[UPDATE] Craft Critique Culture: Into the Void, March 29-30, 2013

full name / name of organization: 
University of Iowa
contact email: 
studorg-c3conf@uiowa.edu



The 13th Annual Craft Critique Culture Conference
"Into the Void"
March 29-30, 2012
University of Iowa

***DEADLINE EXTENDED to February 8, 2013***

See our new website at http://uiowa.orgsync.com/org/ccc/home

But in the midst of the long row there hangs a canvas which differs from the others. . . . on this one plate no name is inscribed, and the linen within the frame is snow-white from corner to corner, a blank page.
— Isak Dinesen, “The Blank Page”

As an interdisciplinary conference, CCC itself enters into the void between disciplines. We seek papers from the broadest variety of fields (English, philosophy, history, law, classical studies, anthropology, art, sociology, theater, political science, psychology, etc.), from the full range of approaches and time periods, as well as work that is itself interdisciplinary (cultural studies, book history, religious studies, bioethics and humanities, media studies, digital humanities, etc.). We want to hear about the voids you encounter in literature, art, culture, and even the sciences. Voids can be frightening areas of the unknown, the empty, the uncharted, but as such they can also be spaces for incredible opportunity and discovery.

The word “void” is both spatial and conceptual. As a noun, it can signify a blank page, an empty room, or ineffective speech; as a verb, it can render vacant, exhaust a subject, nullify or annul. The void is gap, absence, lack—but also possibility, purity, and potential. How is the void figured in art, music, literature, and film? Is there an aesthetic of the void? A language of the void? How does the artist or author negotiate the void? How does the audience or reader negotiate it? How is the void made productive? How does encountering the void affect/alter identity? How are voids deployed in order to manipulate or appease?

Topics could include:
− Blank spaces in works of literature, film, art, etc.
− Opportunity created by a void
− Concepts of “impossible speech”
− Performing the void
− Voids in translation
− Identity voids
− Spatial voids
− Poetics of the void
− Anxiety of the void
− Geographical voids
− Ethics of the void
− Ellipsis
− Liminality
− Marginality
− Politics and the void
− Anything related to gaps, spaces, fissures, emptiness, holes, darkness, blankness, unboundedness, openness, etc.

Craft Critique Culture is an interdisciplinary conference focusing on the intersections among critical and creative approaches to writing both within and beyond the academy. We invite the submission of critical, theoretical, and original creative work in a variety of media and across the humanities, sciences, and legal disciplines. In the past, submissions have included not only traditional scholarly papers but also film, video, music, writing, visual art and artists’ books, and performance. There are all kinds of voids to explore, in all kinds of ways.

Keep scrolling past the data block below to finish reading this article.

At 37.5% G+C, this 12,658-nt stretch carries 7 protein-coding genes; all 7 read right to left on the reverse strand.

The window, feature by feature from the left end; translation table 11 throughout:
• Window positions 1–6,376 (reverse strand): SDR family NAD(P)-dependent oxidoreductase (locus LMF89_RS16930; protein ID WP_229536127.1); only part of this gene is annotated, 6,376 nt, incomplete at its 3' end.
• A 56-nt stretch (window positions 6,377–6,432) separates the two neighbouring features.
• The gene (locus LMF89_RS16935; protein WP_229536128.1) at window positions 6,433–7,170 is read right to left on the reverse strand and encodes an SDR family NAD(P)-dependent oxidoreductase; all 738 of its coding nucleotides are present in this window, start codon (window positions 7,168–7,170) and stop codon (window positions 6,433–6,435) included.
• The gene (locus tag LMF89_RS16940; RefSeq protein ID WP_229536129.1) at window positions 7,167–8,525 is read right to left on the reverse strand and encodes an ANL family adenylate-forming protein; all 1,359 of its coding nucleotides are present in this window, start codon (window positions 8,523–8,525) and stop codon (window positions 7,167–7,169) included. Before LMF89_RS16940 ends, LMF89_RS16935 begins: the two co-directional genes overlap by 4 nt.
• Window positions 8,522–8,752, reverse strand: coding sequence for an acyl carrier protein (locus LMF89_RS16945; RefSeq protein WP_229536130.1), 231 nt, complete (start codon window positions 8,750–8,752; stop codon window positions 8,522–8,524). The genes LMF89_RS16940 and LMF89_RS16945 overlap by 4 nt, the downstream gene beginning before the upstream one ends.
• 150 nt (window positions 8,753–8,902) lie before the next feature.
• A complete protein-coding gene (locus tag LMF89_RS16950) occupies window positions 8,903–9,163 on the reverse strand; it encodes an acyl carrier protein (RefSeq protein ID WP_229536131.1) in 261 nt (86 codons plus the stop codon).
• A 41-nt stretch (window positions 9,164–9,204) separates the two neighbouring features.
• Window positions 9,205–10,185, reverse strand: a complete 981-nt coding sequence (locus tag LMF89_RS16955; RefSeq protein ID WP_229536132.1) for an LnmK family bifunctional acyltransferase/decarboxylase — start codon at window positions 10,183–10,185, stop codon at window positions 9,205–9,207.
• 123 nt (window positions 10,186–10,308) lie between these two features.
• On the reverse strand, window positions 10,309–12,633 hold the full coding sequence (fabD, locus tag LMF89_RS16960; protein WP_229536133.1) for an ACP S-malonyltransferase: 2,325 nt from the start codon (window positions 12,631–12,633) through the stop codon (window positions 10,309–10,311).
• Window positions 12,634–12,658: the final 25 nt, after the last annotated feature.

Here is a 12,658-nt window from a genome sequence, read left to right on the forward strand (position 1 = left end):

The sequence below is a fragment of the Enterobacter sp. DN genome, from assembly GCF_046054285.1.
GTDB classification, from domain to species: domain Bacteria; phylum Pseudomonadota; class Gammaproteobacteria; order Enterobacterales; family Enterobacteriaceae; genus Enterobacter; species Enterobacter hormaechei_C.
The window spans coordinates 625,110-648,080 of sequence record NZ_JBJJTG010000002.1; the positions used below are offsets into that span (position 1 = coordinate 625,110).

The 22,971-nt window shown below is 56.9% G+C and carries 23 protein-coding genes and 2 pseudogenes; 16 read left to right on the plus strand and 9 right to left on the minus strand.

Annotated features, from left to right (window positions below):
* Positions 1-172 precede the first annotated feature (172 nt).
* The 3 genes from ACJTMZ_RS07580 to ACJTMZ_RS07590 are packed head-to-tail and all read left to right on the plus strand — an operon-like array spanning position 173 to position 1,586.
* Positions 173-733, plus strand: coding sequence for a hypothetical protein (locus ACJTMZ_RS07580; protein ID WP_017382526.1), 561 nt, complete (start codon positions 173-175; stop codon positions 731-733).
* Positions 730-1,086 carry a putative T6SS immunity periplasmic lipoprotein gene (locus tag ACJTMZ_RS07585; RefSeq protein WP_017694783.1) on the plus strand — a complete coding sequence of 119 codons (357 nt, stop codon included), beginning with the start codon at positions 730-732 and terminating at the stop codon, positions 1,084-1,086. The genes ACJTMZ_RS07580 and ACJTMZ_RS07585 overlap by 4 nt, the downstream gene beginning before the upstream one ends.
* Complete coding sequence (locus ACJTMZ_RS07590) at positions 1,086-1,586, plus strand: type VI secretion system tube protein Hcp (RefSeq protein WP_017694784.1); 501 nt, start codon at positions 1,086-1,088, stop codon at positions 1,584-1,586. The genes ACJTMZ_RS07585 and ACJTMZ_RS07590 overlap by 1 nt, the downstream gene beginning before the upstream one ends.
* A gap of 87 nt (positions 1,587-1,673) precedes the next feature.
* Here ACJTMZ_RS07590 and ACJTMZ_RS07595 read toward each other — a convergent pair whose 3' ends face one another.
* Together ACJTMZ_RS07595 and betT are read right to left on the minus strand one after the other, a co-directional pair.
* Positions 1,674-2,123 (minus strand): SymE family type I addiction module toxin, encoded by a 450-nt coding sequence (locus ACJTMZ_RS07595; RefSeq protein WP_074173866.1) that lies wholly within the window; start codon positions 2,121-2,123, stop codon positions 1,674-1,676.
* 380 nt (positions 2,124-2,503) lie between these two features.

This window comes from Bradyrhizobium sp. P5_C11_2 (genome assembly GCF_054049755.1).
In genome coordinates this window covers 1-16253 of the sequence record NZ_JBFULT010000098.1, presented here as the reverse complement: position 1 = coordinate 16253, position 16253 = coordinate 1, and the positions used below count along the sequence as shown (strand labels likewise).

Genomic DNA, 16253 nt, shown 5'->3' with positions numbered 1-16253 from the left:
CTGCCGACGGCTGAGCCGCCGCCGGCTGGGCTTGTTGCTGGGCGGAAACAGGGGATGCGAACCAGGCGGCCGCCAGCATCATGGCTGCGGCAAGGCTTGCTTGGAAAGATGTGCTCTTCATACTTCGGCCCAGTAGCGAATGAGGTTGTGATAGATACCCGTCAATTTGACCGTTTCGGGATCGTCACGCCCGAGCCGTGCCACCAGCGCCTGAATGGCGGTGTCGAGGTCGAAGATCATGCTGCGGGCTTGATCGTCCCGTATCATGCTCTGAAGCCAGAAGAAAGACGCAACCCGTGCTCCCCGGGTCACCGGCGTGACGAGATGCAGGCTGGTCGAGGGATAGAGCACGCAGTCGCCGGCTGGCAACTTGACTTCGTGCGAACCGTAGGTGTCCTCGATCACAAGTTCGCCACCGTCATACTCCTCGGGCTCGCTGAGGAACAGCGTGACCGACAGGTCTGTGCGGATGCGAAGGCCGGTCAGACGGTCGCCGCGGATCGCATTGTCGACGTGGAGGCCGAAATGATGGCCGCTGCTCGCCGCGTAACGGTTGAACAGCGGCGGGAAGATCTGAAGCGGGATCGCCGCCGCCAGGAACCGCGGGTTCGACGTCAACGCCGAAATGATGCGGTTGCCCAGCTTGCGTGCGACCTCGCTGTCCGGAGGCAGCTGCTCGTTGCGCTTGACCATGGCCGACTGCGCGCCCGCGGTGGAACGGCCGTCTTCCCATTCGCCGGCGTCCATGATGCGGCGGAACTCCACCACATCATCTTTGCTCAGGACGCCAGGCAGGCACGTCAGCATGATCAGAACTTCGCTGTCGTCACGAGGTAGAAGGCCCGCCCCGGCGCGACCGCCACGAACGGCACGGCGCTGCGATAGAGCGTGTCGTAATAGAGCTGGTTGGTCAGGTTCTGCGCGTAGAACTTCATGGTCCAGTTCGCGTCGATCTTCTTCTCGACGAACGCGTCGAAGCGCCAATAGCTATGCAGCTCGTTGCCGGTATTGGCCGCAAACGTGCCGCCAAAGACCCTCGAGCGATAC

FEATURED KEYNOTE SPEAKERS:
Jonathan Sawday - Walter J. Ong, S.J., Chair in the Humanities and chairperson of the English department at St. Louis University, Dr. Sawday is a cultural historian whose work focuses on the intersection between science, technology, and literature particularly (but not exclusively) in the early modern period. He is the author of _The Body Emblazoned: Dissection and the Human Body in Renaissance Culture_ and _Engines of the Imagination: Renaissance Culture and the Rise of the Machine_.
Matthew Brown - Dr. Brown is a University of Iowa professor with joint appointment in the English department and the Center for the Book. His research interests include the history of readership and the literary culture and readership habits of colonial and early national America. Dr. Brown’s first book is _The Pilgrim and the Bee: Reading Rituals and Book Culture in Early New England_, and he is at work on a second, _The Novel and the Blank_.

Please submit abstracts of no more than 350 words. Full panels (featuring three papers) may also be proposed. Each panel proposal should consist of three abstracts and a brief explanation of the panel’s purpose and relevance to the conference. Each panel submission should total no more than 1,000 words. Please include name, institutional affiliation (if applicable), street address, telephone number, and email address on all abstracts and proposals. Please submit all paper abstracts or panel proposals to Craft Critique Culture, studorg-c3conf@uiowa.edu. Submission deadline is February 8, 2013.

cfp categories: 
african-american
american
bibliography_and_history_of_the_book
childrens_literature
classical_studies
cultural_studies_and_historical_approaches
ecocriticism_and_environmental_studies
eighteenth_century
ethnicity_and_national_identity
film_and_television
gender_studies_and_sexuality
graduate_conferences
humanities_computing_and_the_internet
interdisciplinary
medieval
modernist studies
poetry
popular_culture
postcolonial
religion
renaissance
romantic
science_and_culture
theatre
theory
travel_writing
twentieth_century_and_beyond
victorian